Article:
This 17th-century Bhutanese monastery is ensconced in Buddhist legend.
Gangteng Gompa is a historic monastery in the Black Mountain region of Bhutan. Built in the early 17th century, the monastery was established by Gyalse Rigdzin Pema Thinley, the grandson of the canonized Bhutanese “treasure revealer,” Pema Lingpa. Today, Gangteng Gompa is the largest Nyingmapa monastery in Western Bhutan.
Buddhist mythology recalls the narrative of an ancient guru who hid terma (sacred treasures of Buddhist wisdom) for select terton (treasure finders) to reveal in the future when the time was right. The terma were hidden for their protection so that the terton could transmit Buddha’s teachings through the generations should his knowledge ever be lost or destroyed.
Pema Lingpa, the grandfather of the monastery’s founder, was understood as an incarnation of that ancient guru. Following a series of revelations, he astoundingly unearthed over 100 terma across Bhutan in the mid-1470s. Rendered “King Terton,” Pema Lingpa made a pilgrimage to the imposing Black Mountain range, where he envisaged one of his descendants would build a monastery.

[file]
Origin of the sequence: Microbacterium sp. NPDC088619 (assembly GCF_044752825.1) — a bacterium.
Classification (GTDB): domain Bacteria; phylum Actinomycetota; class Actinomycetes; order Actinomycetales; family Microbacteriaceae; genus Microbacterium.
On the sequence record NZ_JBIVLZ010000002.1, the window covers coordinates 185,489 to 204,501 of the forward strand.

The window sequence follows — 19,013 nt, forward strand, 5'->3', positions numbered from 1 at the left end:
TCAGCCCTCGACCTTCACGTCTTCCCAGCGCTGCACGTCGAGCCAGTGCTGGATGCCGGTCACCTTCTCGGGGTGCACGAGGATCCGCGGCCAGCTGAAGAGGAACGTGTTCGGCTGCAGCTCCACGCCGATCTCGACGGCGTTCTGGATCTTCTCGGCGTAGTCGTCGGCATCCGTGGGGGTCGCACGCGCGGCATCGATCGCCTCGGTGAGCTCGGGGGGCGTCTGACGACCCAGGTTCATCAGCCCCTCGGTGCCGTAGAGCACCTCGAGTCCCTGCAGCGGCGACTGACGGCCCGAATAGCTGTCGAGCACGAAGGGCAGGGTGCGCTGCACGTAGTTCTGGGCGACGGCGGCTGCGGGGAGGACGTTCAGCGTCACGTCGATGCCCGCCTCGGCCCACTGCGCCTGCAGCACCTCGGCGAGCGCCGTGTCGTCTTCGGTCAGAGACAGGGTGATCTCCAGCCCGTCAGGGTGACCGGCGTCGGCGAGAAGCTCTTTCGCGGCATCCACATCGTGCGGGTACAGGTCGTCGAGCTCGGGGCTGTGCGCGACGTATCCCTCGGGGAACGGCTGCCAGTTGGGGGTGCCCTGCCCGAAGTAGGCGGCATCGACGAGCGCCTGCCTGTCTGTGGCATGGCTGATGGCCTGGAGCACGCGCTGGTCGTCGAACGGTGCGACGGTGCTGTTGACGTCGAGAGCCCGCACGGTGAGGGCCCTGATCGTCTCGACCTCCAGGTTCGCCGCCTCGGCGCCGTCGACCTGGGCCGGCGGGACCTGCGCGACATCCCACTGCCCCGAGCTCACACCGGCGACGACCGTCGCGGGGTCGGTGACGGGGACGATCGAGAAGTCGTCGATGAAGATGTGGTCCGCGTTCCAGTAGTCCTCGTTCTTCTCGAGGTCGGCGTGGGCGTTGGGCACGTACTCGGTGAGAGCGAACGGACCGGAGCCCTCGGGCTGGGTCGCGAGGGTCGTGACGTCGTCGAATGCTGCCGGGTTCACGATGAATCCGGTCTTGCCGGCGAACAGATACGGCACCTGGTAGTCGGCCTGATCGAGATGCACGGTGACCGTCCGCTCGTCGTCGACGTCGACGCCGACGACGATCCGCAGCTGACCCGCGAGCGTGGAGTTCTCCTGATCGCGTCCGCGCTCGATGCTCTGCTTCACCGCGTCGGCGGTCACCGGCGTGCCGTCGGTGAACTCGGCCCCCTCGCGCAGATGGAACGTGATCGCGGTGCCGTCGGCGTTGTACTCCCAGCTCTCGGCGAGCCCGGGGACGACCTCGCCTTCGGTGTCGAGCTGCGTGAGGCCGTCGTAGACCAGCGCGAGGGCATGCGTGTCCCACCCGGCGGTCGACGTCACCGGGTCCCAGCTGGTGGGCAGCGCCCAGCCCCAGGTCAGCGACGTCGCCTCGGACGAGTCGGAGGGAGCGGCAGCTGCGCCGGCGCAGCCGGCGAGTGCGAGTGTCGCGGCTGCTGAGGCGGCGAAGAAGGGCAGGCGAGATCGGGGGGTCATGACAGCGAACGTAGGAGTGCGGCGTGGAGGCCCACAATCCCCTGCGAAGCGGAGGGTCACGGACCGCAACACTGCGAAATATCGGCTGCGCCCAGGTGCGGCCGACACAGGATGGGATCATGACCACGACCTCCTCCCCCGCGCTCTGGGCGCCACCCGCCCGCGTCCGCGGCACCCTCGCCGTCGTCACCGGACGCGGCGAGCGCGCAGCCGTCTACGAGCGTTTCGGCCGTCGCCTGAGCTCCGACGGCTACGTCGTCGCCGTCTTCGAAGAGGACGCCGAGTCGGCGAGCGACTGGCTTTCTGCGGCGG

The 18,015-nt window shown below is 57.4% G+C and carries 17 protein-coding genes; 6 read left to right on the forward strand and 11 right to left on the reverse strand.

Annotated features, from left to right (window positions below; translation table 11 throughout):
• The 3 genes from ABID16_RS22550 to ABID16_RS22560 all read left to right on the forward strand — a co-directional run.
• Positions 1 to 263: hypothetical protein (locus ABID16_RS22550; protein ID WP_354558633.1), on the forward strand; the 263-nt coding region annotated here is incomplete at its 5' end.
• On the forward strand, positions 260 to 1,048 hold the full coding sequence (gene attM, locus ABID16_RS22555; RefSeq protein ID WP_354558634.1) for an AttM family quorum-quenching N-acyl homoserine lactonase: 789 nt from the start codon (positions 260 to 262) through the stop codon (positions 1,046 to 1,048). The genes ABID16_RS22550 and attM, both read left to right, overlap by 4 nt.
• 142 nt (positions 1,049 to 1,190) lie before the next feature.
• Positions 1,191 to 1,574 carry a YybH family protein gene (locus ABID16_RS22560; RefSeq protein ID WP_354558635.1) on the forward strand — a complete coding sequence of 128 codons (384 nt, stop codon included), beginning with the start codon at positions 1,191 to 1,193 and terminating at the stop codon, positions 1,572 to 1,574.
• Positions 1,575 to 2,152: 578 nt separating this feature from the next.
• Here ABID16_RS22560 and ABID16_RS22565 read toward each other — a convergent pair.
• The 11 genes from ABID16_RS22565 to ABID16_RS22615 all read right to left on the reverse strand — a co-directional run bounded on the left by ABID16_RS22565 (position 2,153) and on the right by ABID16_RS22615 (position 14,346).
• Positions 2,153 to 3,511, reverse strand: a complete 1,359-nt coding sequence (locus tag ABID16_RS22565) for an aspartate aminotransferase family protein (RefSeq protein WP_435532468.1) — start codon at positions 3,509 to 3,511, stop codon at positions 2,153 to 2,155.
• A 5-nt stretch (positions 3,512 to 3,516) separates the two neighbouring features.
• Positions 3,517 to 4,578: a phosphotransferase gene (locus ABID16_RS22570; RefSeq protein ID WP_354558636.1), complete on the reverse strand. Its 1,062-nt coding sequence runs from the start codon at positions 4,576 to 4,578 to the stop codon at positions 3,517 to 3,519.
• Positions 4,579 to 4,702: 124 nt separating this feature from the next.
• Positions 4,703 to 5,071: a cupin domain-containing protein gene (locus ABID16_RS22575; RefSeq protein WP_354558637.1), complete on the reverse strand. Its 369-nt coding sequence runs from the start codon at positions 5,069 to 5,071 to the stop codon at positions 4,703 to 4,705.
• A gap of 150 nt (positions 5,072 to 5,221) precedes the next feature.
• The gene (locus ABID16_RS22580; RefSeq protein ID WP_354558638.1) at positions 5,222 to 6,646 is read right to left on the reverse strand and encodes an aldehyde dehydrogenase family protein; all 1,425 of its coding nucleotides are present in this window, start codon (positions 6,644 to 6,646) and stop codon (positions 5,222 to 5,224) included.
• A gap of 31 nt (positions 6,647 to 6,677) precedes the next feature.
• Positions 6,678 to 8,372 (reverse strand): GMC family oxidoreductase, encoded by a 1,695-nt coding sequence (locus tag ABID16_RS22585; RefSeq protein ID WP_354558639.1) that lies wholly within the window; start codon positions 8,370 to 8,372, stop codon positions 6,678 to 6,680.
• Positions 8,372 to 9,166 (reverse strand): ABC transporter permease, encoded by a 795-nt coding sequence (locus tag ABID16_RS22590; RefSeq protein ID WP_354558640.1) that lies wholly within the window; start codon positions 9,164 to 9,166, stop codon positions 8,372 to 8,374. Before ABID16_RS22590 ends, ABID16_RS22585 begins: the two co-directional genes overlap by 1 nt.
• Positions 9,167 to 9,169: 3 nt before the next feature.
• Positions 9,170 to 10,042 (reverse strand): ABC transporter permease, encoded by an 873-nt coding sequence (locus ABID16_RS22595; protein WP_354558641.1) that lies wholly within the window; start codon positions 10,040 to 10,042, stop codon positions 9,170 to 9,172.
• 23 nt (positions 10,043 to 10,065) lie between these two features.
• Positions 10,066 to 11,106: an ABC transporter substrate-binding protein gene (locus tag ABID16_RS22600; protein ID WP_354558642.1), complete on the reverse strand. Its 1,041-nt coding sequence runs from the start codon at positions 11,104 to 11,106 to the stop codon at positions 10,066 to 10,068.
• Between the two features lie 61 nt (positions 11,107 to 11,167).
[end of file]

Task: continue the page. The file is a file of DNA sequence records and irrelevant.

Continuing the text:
Gangteng Gompa was established in 1613 by Pema Lingpa’s grandson on a spur in the Black Mountains called the Gangteng Sang Nga Chöling, which translates to “summit for the teaching of the dharma.” Local timber was used for the temple’s beams, doors, pillars, and windows. Delep, a guardian deity, supposedly created a landslide in the mountains for better access to stones. A team of community artisans embellished the space with exquisite technicolor detail.
The monastery was restored between 2002 and 2008. Conservators worked to preserve the temple’s original detail with the addition of over 100 new pillars. Upon the temple’s completion, it was re-presented as Gangteng Sangngak Chöling, and consecrated by the ninth Gangteng Trulku, who is considered the current incarnation of Pema Lingpa.
Know Before You Go
On November 12 of each year, Gangteng Gompa hosts a Crane Festival to mark the annual arrival of black-necked cranes from the Tibetan plateau. Hundreds of cranes, which are sacred in the region, return to the monastery to roost, thought to bless the space by circling it three times.
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